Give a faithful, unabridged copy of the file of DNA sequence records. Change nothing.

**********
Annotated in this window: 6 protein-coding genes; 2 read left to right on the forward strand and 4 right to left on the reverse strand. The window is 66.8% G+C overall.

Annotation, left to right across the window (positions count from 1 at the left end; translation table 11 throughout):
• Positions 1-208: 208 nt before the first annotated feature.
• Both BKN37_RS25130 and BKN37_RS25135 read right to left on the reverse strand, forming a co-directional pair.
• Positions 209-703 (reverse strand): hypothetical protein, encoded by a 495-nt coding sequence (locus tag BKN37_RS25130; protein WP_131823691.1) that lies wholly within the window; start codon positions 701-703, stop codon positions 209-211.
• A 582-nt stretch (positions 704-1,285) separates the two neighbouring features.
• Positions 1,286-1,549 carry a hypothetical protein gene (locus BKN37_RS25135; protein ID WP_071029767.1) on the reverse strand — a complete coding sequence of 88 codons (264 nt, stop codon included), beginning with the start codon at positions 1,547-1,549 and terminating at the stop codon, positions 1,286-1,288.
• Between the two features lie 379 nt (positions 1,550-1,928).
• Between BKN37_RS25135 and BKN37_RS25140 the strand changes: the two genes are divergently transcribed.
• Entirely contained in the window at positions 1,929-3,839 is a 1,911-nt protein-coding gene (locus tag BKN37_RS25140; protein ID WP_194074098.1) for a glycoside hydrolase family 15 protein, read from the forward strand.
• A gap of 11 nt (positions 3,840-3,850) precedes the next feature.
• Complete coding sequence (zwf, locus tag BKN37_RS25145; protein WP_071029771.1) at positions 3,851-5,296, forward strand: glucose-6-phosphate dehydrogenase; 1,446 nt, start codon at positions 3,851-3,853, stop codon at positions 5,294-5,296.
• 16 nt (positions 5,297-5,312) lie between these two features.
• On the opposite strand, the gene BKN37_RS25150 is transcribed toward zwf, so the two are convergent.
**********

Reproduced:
Annotated in this window: 6 protein-coding genes; 2 read left to right on the forward strand and 4 right to left on the reverse strand. The window is 66.8% G+C overall.

Annotation, left to right across the window (positions count from 1 at the left end; translation table 11 throughout):
• Positions 1-208: 208 nt before the first annotated feature.
• Both BKN37_RS25130 and BKN37_RS25135 read right to left on the reverse strand, forming a co-directional pair.
• Positions 209-703 (reverse strand): hypothetical protein, encoded by a 495-nt coding sequence (locus tag BKN37_RS25130; protein WP_131823691.1) that lies wholly within the window; start codon positions 701-703, stop codon positions 209-211.
• A 582-nt stretch (positions 704-1,285) separates the two neighbouring features.
• Positions 1,286-1,549 carry a hypothetical protein gene (locus BKN37_RS25135; protein ID WP_071029767.1) on the reverse strand — a complete coding sequence of 88 codons (264 nt, stop codon included), beginning with the start codon at positions 1,547-1,549 and terminating at the stop codon, positions 1,286-1,288.
• Between the two features lie 379 nt (positions 1,550-1,928).
• Between BKN37_RS25135 and BKN37_RS25140 the strand changes: the two genes are divergently transcribed.
• Entirely contained in the window at positions 1,929-3,839 is a 1,911-nt protein-coding gene (locus tag BKN37_RS25140; protein ID WP_194074098.1) for a glycoside hydrolase family 15 protein, read from the forward strand.
• A gap of 11 nt (positions 3,840-3,850) precedes the next feature.
• Complete coding sequence (zwf, locus tag BKN37_RS25145; protein WP_071029771.1) at positions 3,851-5,296, forward strand: glucose-6-phosphate dehydrogenase; 1,446 nt, start codon at positions 3,851-3,853, stop codon at positions 5,294-5,296.
• 16 nt (positions 5,297-5,312) lie between these two features.
• On the opposite strand, the gene BKN37_RS25150 is transcribed toward zwf, so the two are convergent.